Indeed, the Black Prince, one of the paragons of chivalry according to Conan Doyle, has been leading an army of 8,000 English burning villages and ravaging land through the south of France, and when finally brought to bay by a larger French army, he utilizes his common British bowman to devastate the chivalry of France. In the context of the 100 Years War, Conan Doyle's admiration of Nigel's chivalry finally doesn't ring true or meet, and though aware that he's depicting the waning years of chivalry, he likes knight errantry and England too much to recognize how much damage the former caused and how great a role the latter played in ending chivalry.
I do like that Conan Doyle has Nigel fail nearly as often as he succeeds in his adventures, revealing that during his hero's thirty-some years of warring and adventuring, he spent at least seven years recovering from injury and illness. And the novel is often quite funny, as when Nigel's side-kick Samkin Aylward (who also appears in The White Company) whispers numbers in his naive master's ear during some bargaining with a greedy goldsmith, or as when young Nigel bars passage across a bridge while wearing his father's too large coat of mail in a comical jury-rigged fashion.
I also like Conan Doyle's use of archaic English for dialogue, often so as to reveal character and historical details: "It is in my mind, John of Tuxford, that you have looked in the face more pots of mead than Frenchmen," said the old bowyer. "I am swinking from dawn to night, while you are guzzling in an alestake. How now, youngster? Overbowed? Put your bow in the tiller. It draws at sixty pounds--not a pennyweight too much for a man of your inches. Lay more body to it, lad, and it will come to you. If your bow be not stiff, how can you hope for a twenty-score flight. Feathers? Aye, plenty and of the best. Here, peacock at a groat each. Surely a dandy archer like you, Tom Beverley, with gold earrings in your ears, would have no feathering but peacocks?"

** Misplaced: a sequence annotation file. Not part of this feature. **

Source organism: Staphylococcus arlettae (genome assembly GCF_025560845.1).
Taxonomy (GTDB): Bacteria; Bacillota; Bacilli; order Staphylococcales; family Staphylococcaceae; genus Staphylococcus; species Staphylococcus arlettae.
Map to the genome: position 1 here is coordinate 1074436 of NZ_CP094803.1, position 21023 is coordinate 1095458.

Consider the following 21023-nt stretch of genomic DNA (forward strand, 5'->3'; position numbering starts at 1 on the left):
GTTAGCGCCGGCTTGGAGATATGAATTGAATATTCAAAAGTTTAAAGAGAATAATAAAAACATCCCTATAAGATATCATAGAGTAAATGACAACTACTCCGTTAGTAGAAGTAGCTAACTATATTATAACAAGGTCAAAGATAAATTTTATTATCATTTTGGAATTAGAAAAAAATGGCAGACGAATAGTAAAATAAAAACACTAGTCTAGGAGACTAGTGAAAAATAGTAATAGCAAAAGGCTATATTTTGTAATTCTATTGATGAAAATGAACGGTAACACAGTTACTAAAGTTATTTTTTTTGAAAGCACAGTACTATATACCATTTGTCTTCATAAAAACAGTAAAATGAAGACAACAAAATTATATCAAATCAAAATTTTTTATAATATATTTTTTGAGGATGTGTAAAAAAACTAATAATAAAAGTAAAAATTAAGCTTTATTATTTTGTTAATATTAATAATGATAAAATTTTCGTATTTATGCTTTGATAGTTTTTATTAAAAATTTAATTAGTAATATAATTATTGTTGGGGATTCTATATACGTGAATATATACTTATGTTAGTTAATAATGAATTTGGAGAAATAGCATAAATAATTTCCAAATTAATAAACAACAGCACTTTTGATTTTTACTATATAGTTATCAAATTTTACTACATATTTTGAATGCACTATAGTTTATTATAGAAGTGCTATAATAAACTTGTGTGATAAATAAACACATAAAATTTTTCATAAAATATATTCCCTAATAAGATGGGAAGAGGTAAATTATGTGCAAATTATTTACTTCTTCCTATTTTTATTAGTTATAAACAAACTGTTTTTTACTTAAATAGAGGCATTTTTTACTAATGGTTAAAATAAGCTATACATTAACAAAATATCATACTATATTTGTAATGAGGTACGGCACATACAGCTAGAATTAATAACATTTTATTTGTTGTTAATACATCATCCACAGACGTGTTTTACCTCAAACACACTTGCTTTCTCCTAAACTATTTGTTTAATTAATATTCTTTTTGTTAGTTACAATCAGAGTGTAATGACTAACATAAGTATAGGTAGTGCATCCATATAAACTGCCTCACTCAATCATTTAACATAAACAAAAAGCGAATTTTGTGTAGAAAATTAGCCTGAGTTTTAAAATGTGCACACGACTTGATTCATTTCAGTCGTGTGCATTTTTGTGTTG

Conan Doyle writes modern English for his base narration, which includes many vivid and interesting scenes, like one where a man at arms is found dead in his armor "spread out in his shattered case like a crab beneath a stone," and like this one: "Besides all these a constant stream of strange vagabonds drifted along the road: minstrels who wandered from fair to fair, a foul and pestilent crew; jugglers and acrobats, quack doctors and tooth-drawers, students and beggars, free workmen in search of better wages, and escaped bondsmen who would welcome any wages at all. Such was the throng which set the old road smoking in a haze of white dust from Winchester to the narrow sea."
Stephen Thorn engagingly and professionally reads the audiobook.
Conan Doyle's earlier The White Company (1891) relates the maturing of Alleyne Edricson under the influence of the now middle-aged and still recklessly chivalrous Sir Nigel. Both well-written books have moments of humor and suspense and are full of interesting 100 Years War era details, but I would only recommend Sir Nigel to Conan Doyle completists or fans of medieval chivalry fiction--though it is interesting to spend time with a Conan Doyle hero so different from the cerebral and calculating Sherlock Holmes.